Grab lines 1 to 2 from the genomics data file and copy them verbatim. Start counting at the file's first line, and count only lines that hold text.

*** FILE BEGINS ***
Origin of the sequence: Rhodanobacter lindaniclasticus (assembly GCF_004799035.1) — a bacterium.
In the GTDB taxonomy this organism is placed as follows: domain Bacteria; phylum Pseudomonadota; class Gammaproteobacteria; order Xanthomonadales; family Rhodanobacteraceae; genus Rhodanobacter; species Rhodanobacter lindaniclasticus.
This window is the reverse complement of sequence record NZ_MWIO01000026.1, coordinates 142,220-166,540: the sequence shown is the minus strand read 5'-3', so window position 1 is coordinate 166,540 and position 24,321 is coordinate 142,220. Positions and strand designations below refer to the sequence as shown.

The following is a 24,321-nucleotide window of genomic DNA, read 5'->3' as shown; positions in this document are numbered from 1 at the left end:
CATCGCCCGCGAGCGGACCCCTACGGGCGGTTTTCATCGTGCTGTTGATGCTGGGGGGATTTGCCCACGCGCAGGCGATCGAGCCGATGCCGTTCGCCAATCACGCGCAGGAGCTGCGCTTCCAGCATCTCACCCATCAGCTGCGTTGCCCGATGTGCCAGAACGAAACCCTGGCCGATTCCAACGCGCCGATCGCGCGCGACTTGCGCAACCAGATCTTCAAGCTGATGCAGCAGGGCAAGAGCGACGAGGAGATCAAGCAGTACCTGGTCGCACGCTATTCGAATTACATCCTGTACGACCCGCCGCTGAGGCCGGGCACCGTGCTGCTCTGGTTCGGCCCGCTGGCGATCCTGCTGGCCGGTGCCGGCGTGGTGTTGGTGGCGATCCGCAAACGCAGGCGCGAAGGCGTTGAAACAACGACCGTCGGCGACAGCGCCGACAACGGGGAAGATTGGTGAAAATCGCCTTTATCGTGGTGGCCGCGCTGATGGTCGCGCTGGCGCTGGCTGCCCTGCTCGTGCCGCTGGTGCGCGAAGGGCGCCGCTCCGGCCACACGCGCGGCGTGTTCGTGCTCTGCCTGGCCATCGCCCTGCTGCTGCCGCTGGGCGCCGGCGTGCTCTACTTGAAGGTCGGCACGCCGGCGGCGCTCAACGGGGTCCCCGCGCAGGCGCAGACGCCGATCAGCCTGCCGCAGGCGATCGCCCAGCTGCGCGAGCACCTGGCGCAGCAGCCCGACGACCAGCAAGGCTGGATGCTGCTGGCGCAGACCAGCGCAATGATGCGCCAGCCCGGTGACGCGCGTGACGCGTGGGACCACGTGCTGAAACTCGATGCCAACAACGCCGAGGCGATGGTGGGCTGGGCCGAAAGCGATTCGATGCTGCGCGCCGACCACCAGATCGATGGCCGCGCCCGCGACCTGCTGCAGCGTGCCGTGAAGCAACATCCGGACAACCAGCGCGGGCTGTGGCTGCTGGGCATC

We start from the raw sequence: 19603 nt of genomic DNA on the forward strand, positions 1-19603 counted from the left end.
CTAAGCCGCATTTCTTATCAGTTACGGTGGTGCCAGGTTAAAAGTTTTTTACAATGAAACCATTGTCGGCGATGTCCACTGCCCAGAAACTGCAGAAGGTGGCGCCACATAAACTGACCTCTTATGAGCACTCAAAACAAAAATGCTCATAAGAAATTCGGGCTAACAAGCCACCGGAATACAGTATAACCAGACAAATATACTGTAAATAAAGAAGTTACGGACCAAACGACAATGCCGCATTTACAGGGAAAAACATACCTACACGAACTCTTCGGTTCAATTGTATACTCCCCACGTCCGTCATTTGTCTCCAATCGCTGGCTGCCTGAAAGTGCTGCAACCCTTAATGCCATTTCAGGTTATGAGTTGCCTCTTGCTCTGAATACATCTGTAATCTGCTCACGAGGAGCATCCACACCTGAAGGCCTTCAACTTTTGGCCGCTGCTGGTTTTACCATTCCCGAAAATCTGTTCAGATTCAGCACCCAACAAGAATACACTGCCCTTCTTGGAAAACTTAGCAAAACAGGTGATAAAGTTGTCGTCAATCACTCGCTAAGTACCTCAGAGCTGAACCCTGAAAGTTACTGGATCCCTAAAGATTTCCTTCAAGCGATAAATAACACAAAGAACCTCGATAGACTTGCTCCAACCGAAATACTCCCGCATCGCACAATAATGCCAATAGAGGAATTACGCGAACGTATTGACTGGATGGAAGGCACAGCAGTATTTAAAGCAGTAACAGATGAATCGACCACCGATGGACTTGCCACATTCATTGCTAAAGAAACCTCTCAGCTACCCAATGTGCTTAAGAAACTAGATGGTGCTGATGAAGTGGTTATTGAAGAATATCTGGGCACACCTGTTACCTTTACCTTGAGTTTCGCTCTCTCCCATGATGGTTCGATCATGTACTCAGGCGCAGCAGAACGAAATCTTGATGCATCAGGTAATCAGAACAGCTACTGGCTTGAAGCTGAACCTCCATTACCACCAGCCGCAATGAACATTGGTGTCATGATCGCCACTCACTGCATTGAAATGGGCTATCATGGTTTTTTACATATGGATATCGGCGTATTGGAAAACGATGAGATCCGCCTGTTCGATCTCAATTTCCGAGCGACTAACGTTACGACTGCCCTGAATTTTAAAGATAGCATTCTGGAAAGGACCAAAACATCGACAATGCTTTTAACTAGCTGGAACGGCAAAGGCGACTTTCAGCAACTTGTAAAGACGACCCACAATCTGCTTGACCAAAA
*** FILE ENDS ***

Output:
Origin of the sequence: Rhodanobacter lindaniclasticus (assembly GCF_004799035.1) — a bacterium.
In the GTDB taxonomy this organism is placed as follows: domain Bacteria; phylum Pseudomonadota; class Gammaproteobacteria; order Xanthomonadales; family Rhodanobacteraceae; genus Rhodanobacter; species Rhodanobacter lindaniclasticus.